"Even with current legal protection for the species, tigers are not doing well in many places, especially those outside protected areas," Sunarto said. "As long as forest conversion continues, tigers will require active protection or they will quickly disappear from our planet."
"These results indicate that to thrive, tigers depend on the existence of large contiguous forest blocks," said study co-author Marcella Kelly (http://www.mjkelly.info/), an associate professor in Virginia Tech's Department of Fish and Wildlife Conservation and Sunarto's graduate advisor.
The study concludes that in order to protect tigers, it is critical to stop the clearing of Indonesia's remaining natural forests for plantations. With adjustments in management practices in existing plantations to include more understory and riparian forest corridors, tigers could use a mosaic of forest patches across fragmented landscapes.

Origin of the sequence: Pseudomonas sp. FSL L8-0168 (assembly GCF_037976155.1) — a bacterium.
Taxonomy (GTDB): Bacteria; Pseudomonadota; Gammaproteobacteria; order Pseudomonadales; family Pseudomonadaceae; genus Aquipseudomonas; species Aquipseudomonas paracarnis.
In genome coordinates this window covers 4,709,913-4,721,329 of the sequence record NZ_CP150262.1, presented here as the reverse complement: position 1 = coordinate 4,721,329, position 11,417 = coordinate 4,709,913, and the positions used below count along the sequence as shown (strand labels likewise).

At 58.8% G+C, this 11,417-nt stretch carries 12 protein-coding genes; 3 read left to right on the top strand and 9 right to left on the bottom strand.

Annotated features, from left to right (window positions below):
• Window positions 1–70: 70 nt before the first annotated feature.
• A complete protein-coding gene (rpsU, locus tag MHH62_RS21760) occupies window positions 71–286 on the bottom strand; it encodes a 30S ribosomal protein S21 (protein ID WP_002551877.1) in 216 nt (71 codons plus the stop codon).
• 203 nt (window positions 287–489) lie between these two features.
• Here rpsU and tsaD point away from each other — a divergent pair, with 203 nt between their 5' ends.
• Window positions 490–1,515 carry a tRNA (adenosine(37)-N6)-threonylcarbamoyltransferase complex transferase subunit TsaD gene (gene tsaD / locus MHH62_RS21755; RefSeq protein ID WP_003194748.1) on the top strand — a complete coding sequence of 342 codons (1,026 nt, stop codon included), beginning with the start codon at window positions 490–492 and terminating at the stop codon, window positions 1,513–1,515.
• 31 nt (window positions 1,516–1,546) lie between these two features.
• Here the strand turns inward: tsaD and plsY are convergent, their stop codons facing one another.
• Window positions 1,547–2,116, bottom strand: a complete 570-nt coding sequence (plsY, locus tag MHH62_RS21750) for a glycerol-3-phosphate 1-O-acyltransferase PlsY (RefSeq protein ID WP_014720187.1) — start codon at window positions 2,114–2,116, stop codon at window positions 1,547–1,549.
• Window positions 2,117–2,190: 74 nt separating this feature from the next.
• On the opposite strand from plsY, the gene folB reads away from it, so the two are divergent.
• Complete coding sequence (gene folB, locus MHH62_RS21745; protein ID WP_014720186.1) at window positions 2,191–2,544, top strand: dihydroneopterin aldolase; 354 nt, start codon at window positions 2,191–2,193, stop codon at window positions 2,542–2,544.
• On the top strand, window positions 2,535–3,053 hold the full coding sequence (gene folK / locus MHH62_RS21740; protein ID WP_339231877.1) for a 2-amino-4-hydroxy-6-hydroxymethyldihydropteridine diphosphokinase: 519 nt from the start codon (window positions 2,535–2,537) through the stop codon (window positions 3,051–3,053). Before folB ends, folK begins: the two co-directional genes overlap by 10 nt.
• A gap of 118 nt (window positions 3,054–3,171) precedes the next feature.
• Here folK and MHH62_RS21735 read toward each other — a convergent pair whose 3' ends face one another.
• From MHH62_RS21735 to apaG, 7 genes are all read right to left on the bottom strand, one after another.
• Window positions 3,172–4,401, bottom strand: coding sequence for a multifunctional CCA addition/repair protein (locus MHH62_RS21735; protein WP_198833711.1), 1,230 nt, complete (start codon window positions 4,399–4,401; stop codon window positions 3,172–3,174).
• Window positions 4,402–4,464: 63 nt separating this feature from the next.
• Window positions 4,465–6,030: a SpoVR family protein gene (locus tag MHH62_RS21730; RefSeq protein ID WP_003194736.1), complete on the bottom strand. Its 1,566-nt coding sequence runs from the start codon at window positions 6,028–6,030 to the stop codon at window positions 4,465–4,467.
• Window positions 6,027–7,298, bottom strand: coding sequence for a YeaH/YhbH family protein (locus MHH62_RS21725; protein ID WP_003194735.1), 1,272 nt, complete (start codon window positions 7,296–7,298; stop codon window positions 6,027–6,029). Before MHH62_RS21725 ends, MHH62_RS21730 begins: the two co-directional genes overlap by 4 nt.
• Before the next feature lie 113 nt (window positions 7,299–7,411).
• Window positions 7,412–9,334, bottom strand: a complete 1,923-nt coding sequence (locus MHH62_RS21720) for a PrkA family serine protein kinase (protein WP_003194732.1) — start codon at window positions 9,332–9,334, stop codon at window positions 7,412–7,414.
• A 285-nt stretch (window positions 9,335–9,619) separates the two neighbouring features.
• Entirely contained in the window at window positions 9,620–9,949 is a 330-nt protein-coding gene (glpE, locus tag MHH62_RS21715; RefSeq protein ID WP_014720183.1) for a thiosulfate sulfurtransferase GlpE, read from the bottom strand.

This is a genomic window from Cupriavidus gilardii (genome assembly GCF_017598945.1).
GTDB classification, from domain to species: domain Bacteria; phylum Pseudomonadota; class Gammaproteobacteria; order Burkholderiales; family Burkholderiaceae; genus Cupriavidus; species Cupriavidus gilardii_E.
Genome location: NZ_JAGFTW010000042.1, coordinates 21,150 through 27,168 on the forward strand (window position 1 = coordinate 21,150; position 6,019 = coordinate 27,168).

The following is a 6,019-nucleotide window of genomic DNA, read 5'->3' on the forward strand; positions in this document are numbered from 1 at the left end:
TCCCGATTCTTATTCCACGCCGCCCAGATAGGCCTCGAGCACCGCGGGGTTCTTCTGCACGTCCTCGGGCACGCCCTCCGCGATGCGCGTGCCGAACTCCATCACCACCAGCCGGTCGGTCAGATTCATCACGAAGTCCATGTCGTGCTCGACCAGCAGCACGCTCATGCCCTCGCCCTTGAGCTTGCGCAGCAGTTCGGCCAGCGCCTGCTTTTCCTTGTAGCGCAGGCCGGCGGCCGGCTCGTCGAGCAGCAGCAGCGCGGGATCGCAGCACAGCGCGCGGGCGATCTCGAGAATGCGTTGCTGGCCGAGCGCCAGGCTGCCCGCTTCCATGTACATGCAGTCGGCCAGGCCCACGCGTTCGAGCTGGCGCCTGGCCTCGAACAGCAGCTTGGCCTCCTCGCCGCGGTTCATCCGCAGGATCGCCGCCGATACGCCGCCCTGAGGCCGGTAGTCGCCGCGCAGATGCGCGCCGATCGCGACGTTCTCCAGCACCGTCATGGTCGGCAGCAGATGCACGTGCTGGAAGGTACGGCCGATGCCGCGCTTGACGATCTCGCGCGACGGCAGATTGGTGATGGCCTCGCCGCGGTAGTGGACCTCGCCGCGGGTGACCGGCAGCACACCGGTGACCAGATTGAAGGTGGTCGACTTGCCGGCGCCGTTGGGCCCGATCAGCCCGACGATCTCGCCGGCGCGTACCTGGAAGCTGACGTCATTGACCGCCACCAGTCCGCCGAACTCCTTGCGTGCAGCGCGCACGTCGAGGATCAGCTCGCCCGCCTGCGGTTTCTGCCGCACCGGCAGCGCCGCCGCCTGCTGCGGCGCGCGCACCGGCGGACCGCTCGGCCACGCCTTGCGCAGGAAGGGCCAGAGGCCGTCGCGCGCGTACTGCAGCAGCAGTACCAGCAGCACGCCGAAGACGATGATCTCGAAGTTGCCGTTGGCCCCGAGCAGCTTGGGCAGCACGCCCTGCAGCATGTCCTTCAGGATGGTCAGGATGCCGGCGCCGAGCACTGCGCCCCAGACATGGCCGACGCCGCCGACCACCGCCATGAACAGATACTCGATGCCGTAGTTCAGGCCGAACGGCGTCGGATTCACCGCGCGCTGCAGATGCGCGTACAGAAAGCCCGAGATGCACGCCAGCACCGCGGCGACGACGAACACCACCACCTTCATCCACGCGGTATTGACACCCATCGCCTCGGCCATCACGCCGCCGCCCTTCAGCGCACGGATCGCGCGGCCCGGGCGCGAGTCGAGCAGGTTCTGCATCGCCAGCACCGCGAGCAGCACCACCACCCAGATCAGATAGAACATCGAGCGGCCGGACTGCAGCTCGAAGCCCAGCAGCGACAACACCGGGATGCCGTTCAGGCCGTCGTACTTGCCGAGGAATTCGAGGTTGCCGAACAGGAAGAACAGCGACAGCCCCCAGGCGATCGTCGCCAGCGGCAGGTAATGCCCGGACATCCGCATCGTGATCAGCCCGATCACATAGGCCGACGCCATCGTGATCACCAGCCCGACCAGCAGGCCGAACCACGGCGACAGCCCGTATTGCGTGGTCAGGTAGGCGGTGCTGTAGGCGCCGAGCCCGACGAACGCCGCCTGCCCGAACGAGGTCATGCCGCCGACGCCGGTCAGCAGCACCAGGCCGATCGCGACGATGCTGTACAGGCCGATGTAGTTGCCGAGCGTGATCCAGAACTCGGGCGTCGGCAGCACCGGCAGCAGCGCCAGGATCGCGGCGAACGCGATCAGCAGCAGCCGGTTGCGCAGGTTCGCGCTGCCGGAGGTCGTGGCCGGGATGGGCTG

"We hope that plantation managers and concession owners can use the recommendations of this report to apply best management practices to further protect Sumatran tigers from extinction," said Anwar Purwoto, director of the Forest, Freshwater, and Species Program at WWFIndonesia.
A recently published Indonesian presidential decree on land use in Sumatra plan points out the importance of building wildlife corridors between critical areas, where commitments from concession owners are key to successful implementation.
"Ensuring that tigers are able to roam freely in natural forests and restored habitat is crucial to their survival," said co-author Sybille Klenzendorf, head of WWF
|Contact: Lynn Davis|